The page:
Wednesday, July 22, 2009

The Wells

At my dad's memorial service I read a poem that he wrote long before he was ill with Valley Fever, about four years before he was married. I think it might have been before or right around the time he came to Grace.

A couple people requested that I post it somewhere, so here it is. It wasn't titled, so I gave it one. :)

The Wells

My soul is troubled, I do not see them!
My heart is full, but there is no release.

The end of my journey is near,
But my legs are weary from striving.
I would crawl if I could
But my hands burn on the dust of the ground.

My eyes are caked with dust and sweat.
Faith is my only hope.
Hands of the masters have ripped my clothes,
The sun scorches my skin.

The birds of the dead circle in the sky,
But still I seek for the living water.
But the heat of the world is so oppressive
That I long to return to its dust.

My body collapsed, my soul cried out,
“I can’t go on, I have to stop!”
My senses are numbed, my sight destroyed,
And I despair for all is lost.

The tears of my heart washed clean my eyes
And I beheld the wells at my side!
For I received the promise in ages past
That when all was lost, the wells I would find.
They were overflowing with the water I sought.
I had trusted in God, and He was sight.

Mike Taylor
April 21, 1979

Tuesday, July 14, 2009


After my dad died, I remembered reading this a few years ago. It stuck out to me at the time when I read it and was the main section of the book that I learned from. Our memories definitely play an important role in our lives.

"A pleasure is full grown only when it is remembered. You are speaking, Hman, as if the pleasure were one thing and the memory another. It is all one thing. The seroni could say it better than I say it now. Not better than I could say it in a poem. What you call remembering is the last part of the pleasure, as the crah is the last part of a poem. When you and I met, the meeting was over very shortly, it was nothing. Now it is growing something as we remember it. But still we know very little about it. What it will be when I remember it as I lie down to die, what it makes in me all my days till then - that is the real meeting. The other is only the beginning of it. You say you have poets in your world. Do they not teach you this?"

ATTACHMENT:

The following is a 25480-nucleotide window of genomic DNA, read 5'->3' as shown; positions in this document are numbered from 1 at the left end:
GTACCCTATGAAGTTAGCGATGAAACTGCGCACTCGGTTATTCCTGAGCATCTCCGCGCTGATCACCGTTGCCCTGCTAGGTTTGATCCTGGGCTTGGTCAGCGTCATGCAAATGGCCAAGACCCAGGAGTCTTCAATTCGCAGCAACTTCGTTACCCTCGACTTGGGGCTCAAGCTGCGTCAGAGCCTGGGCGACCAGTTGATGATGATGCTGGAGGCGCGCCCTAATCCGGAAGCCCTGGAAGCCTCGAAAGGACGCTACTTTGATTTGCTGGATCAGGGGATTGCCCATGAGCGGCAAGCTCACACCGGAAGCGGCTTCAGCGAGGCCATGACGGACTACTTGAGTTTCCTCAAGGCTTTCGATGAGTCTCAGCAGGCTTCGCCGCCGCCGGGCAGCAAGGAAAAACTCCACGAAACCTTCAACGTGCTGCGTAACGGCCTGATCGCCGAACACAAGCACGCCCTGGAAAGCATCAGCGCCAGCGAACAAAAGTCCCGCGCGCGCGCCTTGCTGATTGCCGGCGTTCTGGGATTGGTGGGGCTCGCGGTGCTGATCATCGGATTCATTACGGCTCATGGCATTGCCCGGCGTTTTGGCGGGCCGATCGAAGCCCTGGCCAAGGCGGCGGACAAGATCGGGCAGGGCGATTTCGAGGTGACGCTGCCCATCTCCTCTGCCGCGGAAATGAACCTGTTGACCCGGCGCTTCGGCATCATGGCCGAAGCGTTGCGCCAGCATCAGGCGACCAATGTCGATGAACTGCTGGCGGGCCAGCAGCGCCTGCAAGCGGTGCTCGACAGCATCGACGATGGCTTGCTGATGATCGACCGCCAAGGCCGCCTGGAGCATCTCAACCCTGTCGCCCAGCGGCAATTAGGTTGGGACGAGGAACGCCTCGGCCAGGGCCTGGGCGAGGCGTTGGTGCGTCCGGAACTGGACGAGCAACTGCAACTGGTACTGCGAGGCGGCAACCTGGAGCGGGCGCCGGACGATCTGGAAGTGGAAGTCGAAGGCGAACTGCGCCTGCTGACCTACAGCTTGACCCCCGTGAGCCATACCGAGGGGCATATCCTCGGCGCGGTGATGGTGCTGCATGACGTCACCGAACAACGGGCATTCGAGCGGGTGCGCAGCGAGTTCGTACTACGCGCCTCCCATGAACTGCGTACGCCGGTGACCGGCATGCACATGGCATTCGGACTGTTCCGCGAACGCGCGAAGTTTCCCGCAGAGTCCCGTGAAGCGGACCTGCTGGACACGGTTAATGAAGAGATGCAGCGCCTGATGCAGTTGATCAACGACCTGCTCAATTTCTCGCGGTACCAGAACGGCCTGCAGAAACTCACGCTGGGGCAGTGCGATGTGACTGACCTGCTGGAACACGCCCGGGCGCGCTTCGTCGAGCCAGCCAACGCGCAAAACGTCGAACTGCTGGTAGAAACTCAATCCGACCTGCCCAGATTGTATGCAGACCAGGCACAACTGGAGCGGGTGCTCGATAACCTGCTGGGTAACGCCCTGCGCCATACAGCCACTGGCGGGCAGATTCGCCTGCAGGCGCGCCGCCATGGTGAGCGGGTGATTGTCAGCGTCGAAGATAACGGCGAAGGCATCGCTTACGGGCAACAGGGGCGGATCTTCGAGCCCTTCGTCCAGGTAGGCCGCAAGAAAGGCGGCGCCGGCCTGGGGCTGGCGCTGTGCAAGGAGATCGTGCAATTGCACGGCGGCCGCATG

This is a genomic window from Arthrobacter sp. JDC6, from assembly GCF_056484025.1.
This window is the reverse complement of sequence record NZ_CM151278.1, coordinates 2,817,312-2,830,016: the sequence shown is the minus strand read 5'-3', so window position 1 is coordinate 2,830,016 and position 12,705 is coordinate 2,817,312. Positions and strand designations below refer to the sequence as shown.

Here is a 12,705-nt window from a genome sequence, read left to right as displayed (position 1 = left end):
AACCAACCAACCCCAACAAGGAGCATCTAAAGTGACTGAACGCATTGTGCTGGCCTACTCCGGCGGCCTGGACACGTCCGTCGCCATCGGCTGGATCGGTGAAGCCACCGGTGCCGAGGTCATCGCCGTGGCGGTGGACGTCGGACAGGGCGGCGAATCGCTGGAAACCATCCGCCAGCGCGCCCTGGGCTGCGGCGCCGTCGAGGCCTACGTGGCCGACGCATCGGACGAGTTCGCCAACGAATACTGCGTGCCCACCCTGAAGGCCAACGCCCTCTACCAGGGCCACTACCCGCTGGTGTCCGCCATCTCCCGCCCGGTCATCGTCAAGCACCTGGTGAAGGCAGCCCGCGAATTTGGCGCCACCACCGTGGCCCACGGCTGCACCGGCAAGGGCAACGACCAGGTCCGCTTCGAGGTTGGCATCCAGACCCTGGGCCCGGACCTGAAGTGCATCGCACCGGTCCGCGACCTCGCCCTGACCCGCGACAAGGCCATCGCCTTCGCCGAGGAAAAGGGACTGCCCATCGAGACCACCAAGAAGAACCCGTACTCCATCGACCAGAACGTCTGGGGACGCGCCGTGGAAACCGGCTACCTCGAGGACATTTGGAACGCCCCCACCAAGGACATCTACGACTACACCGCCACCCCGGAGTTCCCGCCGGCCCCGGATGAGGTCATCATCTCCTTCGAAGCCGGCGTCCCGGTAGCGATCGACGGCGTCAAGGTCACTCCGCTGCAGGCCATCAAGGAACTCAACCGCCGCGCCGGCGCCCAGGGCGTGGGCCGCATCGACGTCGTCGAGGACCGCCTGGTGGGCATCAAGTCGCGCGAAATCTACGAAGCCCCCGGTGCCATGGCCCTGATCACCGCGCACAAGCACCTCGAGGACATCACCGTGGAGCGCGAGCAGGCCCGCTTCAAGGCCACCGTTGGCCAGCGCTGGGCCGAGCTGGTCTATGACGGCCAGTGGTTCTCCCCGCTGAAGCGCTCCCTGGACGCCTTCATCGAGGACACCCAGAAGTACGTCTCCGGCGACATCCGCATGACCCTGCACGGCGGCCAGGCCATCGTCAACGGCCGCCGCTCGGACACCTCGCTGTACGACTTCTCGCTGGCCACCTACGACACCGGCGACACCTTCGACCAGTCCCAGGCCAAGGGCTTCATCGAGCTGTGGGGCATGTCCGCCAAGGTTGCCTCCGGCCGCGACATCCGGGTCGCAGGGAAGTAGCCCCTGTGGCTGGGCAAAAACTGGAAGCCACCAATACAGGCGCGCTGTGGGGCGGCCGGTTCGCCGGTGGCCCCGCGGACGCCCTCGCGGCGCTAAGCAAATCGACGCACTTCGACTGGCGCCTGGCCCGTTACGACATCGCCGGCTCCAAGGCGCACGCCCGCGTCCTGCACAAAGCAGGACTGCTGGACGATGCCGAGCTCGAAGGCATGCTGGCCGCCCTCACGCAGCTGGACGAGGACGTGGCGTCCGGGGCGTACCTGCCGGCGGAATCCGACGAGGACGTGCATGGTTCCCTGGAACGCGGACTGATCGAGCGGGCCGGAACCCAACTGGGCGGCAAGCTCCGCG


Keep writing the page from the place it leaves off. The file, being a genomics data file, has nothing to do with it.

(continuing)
"Perhaps some of them do," said Ransom. "But even in a poem does a hross never long to hear one splendid line over again?"
"the poem is a good example. For the most splendid line becomes fully splendid only by means of all the lines after it; if you went back to it you would find it less splendid than you thought. You would kill it. I mean in a good poem."
"Undoubtedly," he said. "Maleldil made us so. How could there ever be enough to eat if everyone had twenty young? And how could we endure to live and let time pass if we were always crying for one day or one year to come back - if we did not know that every day in a life fills the whole life with expectation and memory and that these are that day?"

- C.S. Lewis Out of the Silent Planet


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